BREAKING NEWS

BREAKING NEWS

DEC warns residents to watch out for oak wilt

oak wilt leaves 2

It can be referred to as a heart attack for a tree, and the New York State Department of Environmental Conservation is asking people to be vigilant.

Last year, oak wilt — a fast-acting disease that can cause mortality in red oaks in as little as two weeks — infected a handful of trees in Canandaigua. Since the oak wilt fungus can dwell in firewood and can transmit its spores through nitidulid beetles, the disease can travel long distances, which is why people should keep an eye on their oaks, according to oak wilt survey interns Robert Hurd and Caleb Kime out of the DEC’s Region 8 in Avon.

“The landowner (in Canandaigua) had pruned her trees recently … and one of the neighbors had brought up infected firewood, we’re assuming, from around the (western) Pennsylvania area, where it is more prevalent,” Hurd explained during a phone interview with the OBSERVER. “We’re really … warning people not to prune their oaks in the summer months when all your insects are out and the fungus is spreading a bit more. If you’re going to prune your trees, generally we try to have people do it between November and February, when everything has quieted down, so you don’t have those beetles flying around.”

Hurd and Kime are working to spread the word about oak wilt in hopes of remediating and eliminating any possible infection in New York state. Earlier this month, Hurd reached out to town of Pomfret officials to alert them to the potential for oak wilt in the area.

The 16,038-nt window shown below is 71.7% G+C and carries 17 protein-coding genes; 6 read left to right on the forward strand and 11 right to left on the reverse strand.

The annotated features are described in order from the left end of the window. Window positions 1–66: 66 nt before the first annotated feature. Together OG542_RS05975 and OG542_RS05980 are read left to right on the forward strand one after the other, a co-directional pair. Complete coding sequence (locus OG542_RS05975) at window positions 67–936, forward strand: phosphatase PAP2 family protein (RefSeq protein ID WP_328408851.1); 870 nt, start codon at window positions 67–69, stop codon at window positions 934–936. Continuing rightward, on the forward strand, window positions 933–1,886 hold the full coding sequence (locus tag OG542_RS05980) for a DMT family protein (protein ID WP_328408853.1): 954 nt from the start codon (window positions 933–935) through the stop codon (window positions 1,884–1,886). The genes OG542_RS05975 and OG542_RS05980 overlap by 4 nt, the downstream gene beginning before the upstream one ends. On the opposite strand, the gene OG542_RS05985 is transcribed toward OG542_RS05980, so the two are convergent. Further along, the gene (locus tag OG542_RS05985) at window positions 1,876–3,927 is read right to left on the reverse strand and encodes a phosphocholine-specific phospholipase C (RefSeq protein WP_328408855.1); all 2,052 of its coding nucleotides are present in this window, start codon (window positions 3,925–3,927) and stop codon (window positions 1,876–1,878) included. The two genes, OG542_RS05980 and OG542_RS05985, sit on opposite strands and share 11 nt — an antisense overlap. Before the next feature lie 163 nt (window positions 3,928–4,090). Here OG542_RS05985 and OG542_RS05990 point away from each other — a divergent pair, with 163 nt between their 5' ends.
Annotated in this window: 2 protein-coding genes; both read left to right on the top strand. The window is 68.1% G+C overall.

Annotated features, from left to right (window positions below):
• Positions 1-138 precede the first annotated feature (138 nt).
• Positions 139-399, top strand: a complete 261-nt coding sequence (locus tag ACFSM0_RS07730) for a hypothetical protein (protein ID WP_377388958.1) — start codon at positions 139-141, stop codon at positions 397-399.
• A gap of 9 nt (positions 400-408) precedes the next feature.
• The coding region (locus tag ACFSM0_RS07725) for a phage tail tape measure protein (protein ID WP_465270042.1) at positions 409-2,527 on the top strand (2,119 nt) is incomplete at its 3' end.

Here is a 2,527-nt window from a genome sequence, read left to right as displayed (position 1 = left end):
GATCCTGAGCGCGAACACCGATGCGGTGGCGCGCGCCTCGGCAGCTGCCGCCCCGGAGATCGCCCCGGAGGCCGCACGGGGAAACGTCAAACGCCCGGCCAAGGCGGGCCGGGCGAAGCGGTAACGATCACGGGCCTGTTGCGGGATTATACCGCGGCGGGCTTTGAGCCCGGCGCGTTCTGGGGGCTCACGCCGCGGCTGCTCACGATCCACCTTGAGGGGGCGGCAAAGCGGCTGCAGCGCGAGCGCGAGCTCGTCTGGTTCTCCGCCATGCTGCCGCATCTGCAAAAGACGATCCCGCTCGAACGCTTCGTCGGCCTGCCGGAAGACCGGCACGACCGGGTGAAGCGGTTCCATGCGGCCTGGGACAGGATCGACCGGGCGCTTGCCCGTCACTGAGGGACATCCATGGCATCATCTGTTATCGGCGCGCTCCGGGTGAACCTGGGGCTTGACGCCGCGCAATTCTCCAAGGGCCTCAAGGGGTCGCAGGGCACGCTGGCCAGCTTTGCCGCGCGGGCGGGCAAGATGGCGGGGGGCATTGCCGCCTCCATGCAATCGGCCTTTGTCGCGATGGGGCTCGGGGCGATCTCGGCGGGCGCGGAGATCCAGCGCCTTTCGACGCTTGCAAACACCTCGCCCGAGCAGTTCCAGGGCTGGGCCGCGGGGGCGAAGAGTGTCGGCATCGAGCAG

“We’re trying to get ahead of the ball before it starts going too fast,” he stated.

Symptoms of oak wilt primarily involve the discoloration of leaves, starting at the top of the leaf and moving its way down. The bronzing of the leaf is quite distinct, with a sharp line usually separating the discoloration with the healthy green color.

The disease restricts the flow of water and nutrients to the tree, thus causing it to wilt. While red oaks succumb quickly, white oaks have a stronger system to fight the infection. Infected white oaks can last anywhere from four to 12 years.

The best way to prevent oak wilt is to avoid pruning trees, as pruning weakens them.

“It creates kind of an entry wound or an infection area for pathogens,” Kime noted. “And don’t move firewood … especially not across state borders.”

If a dead or hanging limb must be removed, Hurd recommended using wound covers, which can be as cheap as using spray paint.

Protective fungicides can also help, but Kime advised using them only if there is a known infection in the vicinity of a tree, as the chemicals are expensive.

Anyone who notices what they believe to be oak wilt is asked to call either the DEC Forest Health Hotline at 1-866-640-0652 or a forester in their DEC region.

To learn more about oak wilt, go to www.dec.ny.gov/lands/46919.html.

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